Book Review: All That Is Bitter and Sweet by Ashley Judd

Title: All That Is Bitter and Sweet

Author: Ashley Judd
Genre: Memoir
Format: Kindle
Year Published: 2011
Source: I “borrowed” this Kindle book from through my local library

Ashley Judd’s memoir is not your typical movie star autobiography. She actually hardly discusses her movie career at all. It’s mostly about her traumatic childhood and her adult role as a humanitarian.

Judd discusses her extremely dysfunctional childhood (how many memoirs would there be if people had functional childhoods?) Her mother is Naomi Judd and her older sister is Wynonna Judd. Her mother and sister would sometimes leave her alone for days at a time and Ashley had to fend for herself. Sometimes she would live with her father (her parents were divorced) or with other relatives.

Ashley’s childhood was chaotic and unstable and as a child she never felt that her emotional needs were being met. If she tried to voice her feelings, she was not taken seriously. She also suffered from being molested. She felt marginalized and was made to feel that she was unworthy. From a very early age she suffered from undiagnosed depression.

She was a brilliant student at the University of Kentucky, studying French and women’s issues among other things, and became involved in many humanitarian and feminist causes. She realized that she wanted to be an actress. She also wanted to continue her involvement in humanitarian causes, but didn’t know how she could do both. It turns out that her fame as an actress opened many doors to being involved at an international level.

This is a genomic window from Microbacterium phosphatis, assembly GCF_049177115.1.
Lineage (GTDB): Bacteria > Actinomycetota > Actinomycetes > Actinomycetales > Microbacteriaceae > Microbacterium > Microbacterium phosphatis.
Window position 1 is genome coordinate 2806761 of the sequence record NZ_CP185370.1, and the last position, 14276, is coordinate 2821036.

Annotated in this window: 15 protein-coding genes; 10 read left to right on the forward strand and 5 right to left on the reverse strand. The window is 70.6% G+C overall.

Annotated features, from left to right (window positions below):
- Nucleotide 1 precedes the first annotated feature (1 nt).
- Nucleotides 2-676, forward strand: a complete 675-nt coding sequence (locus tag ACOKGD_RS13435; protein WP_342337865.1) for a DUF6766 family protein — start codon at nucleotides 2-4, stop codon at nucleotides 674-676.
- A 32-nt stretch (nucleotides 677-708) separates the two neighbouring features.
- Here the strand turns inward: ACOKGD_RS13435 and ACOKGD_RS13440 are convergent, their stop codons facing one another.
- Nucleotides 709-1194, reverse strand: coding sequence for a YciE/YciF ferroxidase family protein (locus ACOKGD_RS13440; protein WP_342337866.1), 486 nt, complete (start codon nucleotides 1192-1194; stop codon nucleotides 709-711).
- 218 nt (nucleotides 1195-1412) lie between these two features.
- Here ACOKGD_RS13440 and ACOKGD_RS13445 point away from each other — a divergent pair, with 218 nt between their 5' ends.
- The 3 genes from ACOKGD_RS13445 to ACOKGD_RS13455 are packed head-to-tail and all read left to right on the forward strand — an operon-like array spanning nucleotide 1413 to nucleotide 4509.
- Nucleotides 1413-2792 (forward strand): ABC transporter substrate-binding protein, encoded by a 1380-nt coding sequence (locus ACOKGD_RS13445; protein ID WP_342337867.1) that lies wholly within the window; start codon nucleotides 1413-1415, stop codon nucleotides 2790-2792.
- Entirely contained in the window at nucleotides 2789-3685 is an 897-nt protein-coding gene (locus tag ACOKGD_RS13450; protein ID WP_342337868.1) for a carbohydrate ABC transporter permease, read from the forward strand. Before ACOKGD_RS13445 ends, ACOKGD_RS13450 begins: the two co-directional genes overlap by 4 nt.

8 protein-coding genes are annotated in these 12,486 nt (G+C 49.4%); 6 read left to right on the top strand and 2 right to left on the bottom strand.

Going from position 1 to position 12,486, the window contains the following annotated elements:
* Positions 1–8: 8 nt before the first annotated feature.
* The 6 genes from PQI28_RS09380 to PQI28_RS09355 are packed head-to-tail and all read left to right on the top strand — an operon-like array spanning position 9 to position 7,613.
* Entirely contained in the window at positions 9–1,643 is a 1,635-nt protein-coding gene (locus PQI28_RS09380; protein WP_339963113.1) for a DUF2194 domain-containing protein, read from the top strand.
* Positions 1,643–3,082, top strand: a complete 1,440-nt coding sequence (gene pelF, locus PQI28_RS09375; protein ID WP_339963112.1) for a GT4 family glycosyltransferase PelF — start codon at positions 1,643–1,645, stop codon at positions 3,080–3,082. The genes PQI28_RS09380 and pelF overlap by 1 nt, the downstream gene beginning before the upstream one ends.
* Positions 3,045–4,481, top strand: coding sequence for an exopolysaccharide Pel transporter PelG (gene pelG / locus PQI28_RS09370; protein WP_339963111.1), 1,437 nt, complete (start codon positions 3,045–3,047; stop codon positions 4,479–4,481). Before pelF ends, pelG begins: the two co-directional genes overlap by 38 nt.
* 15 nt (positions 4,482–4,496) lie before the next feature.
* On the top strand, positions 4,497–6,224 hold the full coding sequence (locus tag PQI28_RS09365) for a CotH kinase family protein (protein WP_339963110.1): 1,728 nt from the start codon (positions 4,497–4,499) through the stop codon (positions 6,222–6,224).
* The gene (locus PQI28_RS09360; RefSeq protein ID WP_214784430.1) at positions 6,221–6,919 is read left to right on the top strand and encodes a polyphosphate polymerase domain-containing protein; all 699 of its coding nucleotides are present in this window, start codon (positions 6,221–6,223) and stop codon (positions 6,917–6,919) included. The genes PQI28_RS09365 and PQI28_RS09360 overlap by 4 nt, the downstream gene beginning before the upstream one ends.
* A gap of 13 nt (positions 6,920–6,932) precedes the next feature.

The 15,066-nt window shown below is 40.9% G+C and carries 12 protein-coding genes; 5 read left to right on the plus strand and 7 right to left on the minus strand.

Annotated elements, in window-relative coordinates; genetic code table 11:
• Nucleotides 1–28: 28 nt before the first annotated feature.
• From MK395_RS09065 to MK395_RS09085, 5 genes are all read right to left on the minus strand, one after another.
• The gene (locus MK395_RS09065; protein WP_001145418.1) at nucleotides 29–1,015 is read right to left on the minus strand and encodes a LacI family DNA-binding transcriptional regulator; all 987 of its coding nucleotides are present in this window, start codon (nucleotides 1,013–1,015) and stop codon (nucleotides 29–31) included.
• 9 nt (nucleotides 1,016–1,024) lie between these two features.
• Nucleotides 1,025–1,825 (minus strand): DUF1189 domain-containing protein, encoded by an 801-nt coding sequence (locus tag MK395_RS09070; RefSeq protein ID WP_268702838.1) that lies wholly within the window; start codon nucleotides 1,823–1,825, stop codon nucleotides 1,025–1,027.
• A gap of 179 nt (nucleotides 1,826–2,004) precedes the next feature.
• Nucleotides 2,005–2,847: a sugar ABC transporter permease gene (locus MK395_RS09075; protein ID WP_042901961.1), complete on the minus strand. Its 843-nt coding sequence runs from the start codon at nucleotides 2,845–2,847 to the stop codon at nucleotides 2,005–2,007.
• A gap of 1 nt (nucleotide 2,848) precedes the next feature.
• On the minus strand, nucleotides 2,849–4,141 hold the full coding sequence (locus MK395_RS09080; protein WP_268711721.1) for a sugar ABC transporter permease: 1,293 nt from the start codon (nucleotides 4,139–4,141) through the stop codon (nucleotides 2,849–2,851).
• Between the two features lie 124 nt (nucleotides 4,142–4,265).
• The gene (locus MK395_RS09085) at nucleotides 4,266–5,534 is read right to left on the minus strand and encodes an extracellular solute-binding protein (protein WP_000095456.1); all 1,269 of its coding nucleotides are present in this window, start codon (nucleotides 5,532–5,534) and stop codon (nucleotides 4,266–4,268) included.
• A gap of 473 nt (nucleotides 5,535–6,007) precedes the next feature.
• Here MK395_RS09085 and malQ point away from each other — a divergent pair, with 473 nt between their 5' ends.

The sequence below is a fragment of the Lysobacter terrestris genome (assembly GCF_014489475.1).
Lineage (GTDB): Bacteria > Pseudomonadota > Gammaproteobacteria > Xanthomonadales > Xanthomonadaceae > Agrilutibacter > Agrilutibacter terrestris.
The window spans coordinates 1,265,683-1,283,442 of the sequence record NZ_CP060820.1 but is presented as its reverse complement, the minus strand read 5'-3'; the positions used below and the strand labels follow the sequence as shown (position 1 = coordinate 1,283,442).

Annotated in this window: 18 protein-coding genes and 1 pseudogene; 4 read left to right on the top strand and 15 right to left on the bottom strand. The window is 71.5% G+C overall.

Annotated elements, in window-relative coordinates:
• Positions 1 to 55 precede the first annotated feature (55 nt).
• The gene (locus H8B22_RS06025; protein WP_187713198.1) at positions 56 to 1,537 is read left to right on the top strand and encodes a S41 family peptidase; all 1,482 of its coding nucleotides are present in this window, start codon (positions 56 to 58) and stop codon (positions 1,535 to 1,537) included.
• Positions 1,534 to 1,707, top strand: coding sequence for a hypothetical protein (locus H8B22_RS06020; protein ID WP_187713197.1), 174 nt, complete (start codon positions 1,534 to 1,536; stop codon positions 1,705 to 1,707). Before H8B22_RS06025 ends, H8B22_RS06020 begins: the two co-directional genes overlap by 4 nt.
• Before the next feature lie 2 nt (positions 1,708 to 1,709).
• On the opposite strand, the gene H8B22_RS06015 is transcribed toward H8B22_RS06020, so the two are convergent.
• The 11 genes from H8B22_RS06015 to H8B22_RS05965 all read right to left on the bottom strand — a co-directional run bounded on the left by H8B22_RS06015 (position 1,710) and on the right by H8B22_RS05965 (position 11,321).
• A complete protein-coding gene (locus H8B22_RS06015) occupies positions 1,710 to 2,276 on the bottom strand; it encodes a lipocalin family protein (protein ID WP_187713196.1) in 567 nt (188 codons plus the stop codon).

Her feelings of abandonment and abuse stood her in good stead as a humanitarian. Ashley’s work has focused particularly on the way women are treated around the world, especially in Third World countries. These women have no training or education and live on subsistence levels. Many end up working as sexual slaves. The treatment of women has a direct correlation to the AIDS pandemic in many countries.

Ashley has found a real purpose for her life in humanitarian works, but the bad memories stemming from childhood traumas sent Ashley spiraling into a terrible depression and she finally needed to be hospitalized. She got the help she needed, and she is now a happier person.

She is also a profoundly religious person, and has been inspired by her meetings with people such as Desmond Tutu. Ashley went on to graduate school at Harvard and is continuing her fight for the rights of the the poor and voiceless around the world.

You can also read Ashley’s blog.


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